"Animosity towards the government is also likely to persist as long as the security forces use excessive force to arrest suspects and deal with protests in predominantly Sunni parts of the country," Drake said.

Protests broke out in Sunni-majority areas of Iraq at the end of 2012, and are still ongoing.

International Crisis Group Iraq analyst Maria Fantappie said an April 23 security forces operation at a protest camp near the town of Hawijah, which sparked clashes that killed dozens, was a key factor in the unrest.

"I think that it's very important to see Hawijah as the turning point for the violence," Fantappie said.

The incident triggered the reactivation of some insurgent groups in the north and also corresponded to increasing Al-Qaeda activity and sectarian attacks -- three main factors driving the heightened violence, she said.

It is ultimately up to the government to act to curb the violence, she said, with negotiating local ceasefires with Sunni officials being one option.

The government "was part of the problem, and it is part of the solution," Fantappie said. "It's the only actor that can bring things (back) on track."

 

UN council votes to bring back full Western Sahara mission

UN rights chief calls Syrian crisis 'shameful realpolitik'

Air strike hits clinic in rebel-held Aleppo

South Sudan unveils unity government

Aleppo mourns paediatrician killed in air strike

US, Russia 'agree freeze' on two Syrian fronts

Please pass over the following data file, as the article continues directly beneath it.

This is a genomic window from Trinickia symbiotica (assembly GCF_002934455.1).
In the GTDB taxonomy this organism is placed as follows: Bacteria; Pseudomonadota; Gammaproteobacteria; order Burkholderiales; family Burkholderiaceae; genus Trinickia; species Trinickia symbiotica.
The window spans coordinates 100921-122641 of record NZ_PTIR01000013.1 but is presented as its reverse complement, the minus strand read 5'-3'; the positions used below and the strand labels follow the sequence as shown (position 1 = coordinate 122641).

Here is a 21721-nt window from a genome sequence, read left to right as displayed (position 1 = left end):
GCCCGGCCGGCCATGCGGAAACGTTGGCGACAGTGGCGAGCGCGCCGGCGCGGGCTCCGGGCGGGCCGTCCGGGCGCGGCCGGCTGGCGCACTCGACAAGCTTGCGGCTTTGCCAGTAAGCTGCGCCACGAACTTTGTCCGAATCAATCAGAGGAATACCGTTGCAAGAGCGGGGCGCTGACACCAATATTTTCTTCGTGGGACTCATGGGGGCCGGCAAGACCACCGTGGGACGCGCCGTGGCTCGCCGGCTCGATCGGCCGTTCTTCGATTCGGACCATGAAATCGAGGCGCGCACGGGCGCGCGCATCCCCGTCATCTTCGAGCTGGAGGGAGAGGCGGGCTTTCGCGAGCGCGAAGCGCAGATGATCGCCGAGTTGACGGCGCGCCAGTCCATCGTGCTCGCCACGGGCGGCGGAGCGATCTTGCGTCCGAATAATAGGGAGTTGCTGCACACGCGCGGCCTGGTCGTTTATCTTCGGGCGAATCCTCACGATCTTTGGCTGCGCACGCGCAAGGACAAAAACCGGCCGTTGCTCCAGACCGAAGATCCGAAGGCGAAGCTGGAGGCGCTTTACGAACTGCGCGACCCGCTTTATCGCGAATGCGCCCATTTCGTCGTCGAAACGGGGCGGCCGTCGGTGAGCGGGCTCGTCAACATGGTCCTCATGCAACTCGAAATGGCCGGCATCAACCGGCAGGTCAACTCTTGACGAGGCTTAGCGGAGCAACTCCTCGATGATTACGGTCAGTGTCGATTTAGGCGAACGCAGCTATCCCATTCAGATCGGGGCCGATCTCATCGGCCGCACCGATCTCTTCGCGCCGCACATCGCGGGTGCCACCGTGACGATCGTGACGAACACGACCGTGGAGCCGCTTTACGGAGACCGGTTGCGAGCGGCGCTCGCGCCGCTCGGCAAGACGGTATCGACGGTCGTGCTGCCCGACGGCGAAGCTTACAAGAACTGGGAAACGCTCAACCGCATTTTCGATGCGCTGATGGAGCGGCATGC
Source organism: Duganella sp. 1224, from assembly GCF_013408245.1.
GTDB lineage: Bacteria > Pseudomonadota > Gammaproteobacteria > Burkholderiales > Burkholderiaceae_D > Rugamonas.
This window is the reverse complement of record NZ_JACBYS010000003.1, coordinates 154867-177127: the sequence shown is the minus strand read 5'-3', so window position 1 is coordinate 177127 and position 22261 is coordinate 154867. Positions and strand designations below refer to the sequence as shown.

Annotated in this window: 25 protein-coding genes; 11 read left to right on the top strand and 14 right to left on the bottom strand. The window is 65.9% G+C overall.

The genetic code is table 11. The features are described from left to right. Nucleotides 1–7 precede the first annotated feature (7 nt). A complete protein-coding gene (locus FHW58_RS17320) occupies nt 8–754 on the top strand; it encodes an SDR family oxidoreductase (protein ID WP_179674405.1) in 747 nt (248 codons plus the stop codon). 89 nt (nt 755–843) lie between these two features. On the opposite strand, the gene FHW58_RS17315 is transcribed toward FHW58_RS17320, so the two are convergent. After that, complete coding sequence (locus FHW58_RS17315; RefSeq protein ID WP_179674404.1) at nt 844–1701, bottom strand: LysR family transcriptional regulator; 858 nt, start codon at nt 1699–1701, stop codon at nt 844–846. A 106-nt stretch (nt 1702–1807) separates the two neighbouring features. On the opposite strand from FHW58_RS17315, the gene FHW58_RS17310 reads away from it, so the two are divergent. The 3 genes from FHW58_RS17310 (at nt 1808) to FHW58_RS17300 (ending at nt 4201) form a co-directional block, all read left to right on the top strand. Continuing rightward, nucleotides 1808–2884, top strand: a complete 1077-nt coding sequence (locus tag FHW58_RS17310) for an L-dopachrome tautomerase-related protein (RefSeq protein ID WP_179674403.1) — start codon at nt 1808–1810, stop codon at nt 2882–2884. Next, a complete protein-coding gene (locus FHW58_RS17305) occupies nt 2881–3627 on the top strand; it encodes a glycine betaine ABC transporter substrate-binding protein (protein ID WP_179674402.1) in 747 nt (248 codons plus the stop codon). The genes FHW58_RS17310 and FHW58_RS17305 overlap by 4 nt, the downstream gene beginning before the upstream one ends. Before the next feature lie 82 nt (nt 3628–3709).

Libya unity government vows to end jihadist 'scourge'

Turkey demands 5 years jail for UK academic over 'terror propaganda'

UK pair accused of giving money to Brussels, Paris attacks suspect

Turkey says Bursa bomber linked to PKK

Kuwait steps up deportations of expat workers

Iranians vote in second round of parliamentary elections

Palestinians support, Israel opposes French peace initiative

Biden in surprise Iraq visit to support embattled government

MSF condemns strike on Aleppo hospital

Lifeline to millions in Syria 'may be broken' as violence intensifies

Turkish journalists get two years for publishing Charlie Hebdo cartoon

Greece making 'incredible effort' to tackle migration issue

Iraq shuts Al-Jazeera bureau for 'instigating violence and sectarianism'

Syria regime readies for major Aleppo offensive

Israel nuclear reactor defects spark secrecy dilemma

Suicide bomber targets Aden police chief

Death toll in Syria's Aleppo rises despite UN truce plea

Italy to introduce migrant fingerprinting at sea

UN envoy plans to hold another round of Syria peace talks

US proposes full restoration of Western Sahara mission

27 Yemeni soldiers dead in key offensive

Global press freedom drops to lowest level in 12 years

Constitutional amendment grants Jordan king more powers

Suicide bomber blows herself up in Turkey northwestern city

Austria adopts one of EU's toughest asylum laws

Netherlands warns no safety 'guarantees' for visitors to Turkey

Battered Aleppo residents ask: Where is Syria ceasefire?

Libya kidnappers release Serbian worker

Sinai bombing kills three Egypt policemen

UAE considers tough safety code after skyscraper fires

UNESCO says Palmyra retains 'authenticity' despite damage

Khamenei says US 'fomenting Iranophobia'

Russia applauds cooperation with US on Syria

Etihad Airways sees $103 million profit in 2015

Russia asks UN to list Syria rebel group as 'terrorist'

2 Palestinians shot dead at checkpoint

Turkey PM pledges draft constitution will guarantee secularism

Greece returns 49 migrants to Turkey

Nearly quarter of Iran's parliament seats at stake in election run-off